Step 9: Staining the Deck

Go to Step 10: Put Up, Touch Up, and Clean Up→

Time required:

5 to 8 hours for an average size deck, including railing. (Does not include pressure-washing.)

Equipment list:

Materials:

  • High quality deck stain. What type of stain you use will depend on what’s already on there and the condition of the deck. I generally go with a transparent or semi-transparent oil-based natural stain on new wood if it’s nice cedar or redwood. On pine you might want to use a solid color deck stain. Solid color deck stain (either oil or latex) might also be a good option if the deck is 20+ years old and starting to wear, because the solid stain provides an extra layer of protection—it’s almost like paint.
    The amount of stain you need will depend on what kind it is. Transparent or semi-transparent oil stains can cover 400+ square feet per gallon. Solid color stain might cover as little as 200 square feet, especially the latex variety.
  • Paint thinner will be needed if you’re using oil stain.

Staining the deck is a standard component of a good paint job. Staining the deck takes something that is already impossibly beautiful—your newly painted house—and somehow manages to double the effect. It is also important because decks take a lot of abuse from the sun and the rain and the wood needs to be protected.

Instructions

A deck can rot right off a house if it’s not maintained every two to five years with a good stain job—believe me, I’ve seen it happen. Staining a deck is usually not particularly difficult, but because it has to be done more often than painting, some people put it off. Listening to the radio and staining the deck is actually a pretty pleasant way to spend a day.

Let’s assume your deck is clean and any mold or mildew has been removed (see the video on pressure-washing). If you’re painting your house in your spare time, weeks might have passed since you pressure-washed the deck. That’s okay. Provided nobody’s been tramping mud on it, the deck is still clean. Just give it a good sweeping before you start.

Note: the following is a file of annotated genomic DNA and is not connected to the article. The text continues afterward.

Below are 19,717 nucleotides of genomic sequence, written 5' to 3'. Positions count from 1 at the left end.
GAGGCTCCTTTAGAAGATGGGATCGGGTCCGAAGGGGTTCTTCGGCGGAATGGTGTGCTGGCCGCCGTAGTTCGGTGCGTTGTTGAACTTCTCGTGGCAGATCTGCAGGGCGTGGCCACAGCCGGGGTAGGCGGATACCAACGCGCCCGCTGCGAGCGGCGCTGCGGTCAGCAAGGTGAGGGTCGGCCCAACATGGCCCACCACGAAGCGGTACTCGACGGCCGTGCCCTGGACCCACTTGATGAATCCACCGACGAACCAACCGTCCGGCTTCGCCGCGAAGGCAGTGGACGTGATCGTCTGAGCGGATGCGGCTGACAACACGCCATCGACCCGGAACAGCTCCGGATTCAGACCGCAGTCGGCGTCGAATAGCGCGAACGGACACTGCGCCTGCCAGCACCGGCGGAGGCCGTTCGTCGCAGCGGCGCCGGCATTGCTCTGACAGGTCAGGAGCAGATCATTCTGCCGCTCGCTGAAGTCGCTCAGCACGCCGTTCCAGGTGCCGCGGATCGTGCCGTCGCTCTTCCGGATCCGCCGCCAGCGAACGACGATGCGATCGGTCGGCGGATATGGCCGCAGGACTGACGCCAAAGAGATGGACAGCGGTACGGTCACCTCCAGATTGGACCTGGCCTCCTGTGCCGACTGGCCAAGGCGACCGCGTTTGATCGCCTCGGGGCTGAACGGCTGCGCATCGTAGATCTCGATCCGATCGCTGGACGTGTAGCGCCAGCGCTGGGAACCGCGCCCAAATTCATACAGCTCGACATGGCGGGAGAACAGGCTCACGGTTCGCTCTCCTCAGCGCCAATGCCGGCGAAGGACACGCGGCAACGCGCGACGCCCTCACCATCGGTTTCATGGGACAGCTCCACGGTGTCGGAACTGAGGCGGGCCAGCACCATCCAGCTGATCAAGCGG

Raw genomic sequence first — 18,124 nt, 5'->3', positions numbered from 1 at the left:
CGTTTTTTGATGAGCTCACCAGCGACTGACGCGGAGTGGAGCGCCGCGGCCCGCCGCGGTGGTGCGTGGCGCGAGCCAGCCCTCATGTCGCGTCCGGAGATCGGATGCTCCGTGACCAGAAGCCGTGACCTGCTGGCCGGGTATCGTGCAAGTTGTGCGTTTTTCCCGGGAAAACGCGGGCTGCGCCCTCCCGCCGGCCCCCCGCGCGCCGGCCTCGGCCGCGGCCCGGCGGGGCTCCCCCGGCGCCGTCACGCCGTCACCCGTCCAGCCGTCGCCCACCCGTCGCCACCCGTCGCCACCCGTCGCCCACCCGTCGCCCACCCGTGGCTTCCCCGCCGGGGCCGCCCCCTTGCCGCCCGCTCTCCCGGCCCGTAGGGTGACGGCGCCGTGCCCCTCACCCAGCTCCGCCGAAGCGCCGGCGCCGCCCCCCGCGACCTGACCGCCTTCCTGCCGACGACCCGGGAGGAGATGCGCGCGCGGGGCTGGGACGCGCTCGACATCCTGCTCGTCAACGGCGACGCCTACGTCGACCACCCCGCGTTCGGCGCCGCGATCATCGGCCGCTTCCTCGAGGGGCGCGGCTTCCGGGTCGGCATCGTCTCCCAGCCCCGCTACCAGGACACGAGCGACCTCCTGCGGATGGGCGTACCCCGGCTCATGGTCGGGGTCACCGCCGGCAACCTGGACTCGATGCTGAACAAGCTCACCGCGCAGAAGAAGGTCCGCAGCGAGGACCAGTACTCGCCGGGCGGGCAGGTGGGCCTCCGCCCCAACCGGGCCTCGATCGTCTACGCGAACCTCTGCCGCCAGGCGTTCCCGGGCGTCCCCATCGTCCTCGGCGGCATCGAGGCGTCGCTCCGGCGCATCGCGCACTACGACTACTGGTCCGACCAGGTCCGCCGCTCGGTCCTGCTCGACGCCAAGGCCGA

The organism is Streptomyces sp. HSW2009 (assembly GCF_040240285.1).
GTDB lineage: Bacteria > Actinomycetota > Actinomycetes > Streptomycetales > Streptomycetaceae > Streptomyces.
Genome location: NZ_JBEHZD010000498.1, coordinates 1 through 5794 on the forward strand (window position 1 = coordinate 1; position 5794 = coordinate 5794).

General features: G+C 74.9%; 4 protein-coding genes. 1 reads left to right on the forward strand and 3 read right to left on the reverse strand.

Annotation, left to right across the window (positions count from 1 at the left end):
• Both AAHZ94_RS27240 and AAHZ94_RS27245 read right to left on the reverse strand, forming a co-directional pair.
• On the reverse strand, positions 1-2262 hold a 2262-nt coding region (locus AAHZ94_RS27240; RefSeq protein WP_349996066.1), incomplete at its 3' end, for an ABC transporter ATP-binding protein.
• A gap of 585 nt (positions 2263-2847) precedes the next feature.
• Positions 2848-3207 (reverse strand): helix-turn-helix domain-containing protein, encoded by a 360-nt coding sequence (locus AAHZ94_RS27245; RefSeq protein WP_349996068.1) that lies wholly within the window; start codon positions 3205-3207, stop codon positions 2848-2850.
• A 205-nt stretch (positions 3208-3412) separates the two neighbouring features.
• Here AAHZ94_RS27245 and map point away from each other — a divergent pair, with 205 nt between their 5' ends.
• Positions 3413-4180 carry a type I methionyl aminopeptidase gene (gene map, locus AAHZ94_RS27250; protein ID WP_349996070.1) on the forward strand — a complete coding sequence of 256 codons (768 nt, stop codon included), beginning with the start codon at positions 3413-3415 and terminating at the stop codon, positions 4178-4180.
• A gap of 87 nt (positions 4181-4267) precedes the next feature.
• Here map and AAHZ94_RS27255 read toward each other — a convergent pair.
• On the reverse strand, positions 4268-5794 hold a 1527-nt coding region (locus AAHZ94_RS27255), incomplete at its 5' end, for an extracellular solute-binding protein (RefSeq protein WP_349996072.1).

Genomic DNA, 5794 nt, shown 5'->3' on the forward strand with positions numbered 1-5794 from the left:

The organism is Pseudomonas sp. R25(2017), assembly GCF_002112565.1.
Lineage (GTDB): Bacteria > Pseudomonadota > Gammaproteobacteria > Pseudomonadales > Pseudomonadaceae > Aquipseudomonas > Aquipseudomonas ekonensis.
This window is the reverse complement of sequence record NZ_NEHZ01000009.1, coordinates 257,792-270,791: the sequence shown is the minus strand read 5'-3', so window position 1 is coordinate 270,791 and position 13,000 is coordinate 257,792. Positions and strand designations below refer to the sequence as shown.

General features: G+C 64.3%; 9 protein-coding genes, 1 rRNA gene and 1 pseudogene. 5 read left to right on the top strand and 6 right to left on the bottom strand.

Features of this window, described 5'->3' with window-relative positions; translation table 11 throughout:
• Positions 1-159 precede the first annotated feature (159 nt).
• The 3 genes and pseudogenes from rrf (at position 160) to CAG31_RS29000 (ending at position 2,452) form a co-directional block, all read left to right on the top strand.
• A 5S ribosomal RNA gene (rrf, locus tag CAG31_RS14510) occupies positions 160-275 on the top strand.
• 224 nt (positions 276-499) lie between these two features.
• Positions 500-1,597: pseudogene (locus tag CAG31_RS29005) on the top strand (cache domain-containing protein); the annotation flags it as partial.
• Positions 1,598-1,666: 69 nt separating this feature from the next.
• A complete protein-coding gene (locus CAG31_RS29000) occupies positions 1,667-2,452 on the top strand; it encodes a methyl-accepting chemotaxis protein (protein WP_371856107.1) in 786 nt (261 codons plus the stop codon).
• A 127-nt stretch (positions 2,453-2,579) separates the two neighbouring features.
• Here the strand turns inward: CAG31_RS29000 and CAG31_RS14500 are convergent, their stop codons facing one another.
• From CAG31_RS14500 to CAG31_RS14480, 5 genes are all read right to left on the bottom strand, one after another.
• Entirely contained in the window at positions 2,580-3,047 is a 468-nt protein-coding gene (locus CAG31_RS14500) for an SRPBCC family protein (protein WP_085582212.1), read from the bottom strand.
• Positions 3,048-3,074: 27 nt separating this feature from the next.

Then get your brush and roller set up. If you’re using oil stain, you’ll want a China bristle brush made specifically for oil paint and stain; if you’re using latex stain, you can use the same 3-inch nylon brush you’ve been using to paint the house. You’ll also need a roller and roller cover on a 2-4 foot extendable roller pole. Have the brush in a 1-gallon cutting pot and the roller in a 5-gallon bucket with a roller grid. The brush will be used to cut in the edges and corners; the roller will be used on the main deck floor.

As for the thickness of your roller nap, it will depend on the surface of the deck and what type of stain you are putting on. Transparent or semi-transparent oil stain require a less thick nap, maybe 3/8-inch or 1/2-inch. Solid latex stain, on the other hand, is almost like paint, and will likely require a 3/4-inch or 1 1/4-inch nap. Whatever size you use, have two or three on hand because decks tend to wear out roller naps in quick order.

The biggest problem most people face when they stain their own deck is “flashing” because they stop staining in the middle of a board and allow it to dry. This is easy to avoid if you paint 4 or 5 boards at a time from end to end, all the way across, and keep a “wet edge” the entire length. It also helps to “lay off” all final roller strokes back into the wet edge and gently lift the roller off like a plane taking flight. This gets rid of roller “start marks,” which are ugly. The video shows how to do this.

Again, always roll in the same direction as the boards. Do 4 or 5 all the way across, then do the next 4 or 5 going back the other direction.

If your deck has a lot of railing with spindles, a mini-roller can help. Use it in conjunction with the brush. Be wary of leaving “thick edges” around the corners on intricate railing and square spindles. Always take one last look at all sides of a spindle or rail to make sure you didn’t leave a big drool running down an edge.

Some people simply spray “water seal” on a deck with a garden sprayer. I personally think any stain or sealer is going to be more effective if it’s worked into the grain with a roller and brush. I’ve never sprayed on one of those water seals, though, so I can’t say for sure if I’m right.

Go back to Exterior Painting Videos     Go on to Step 1o: Put Up, Touch Up, and Clean Up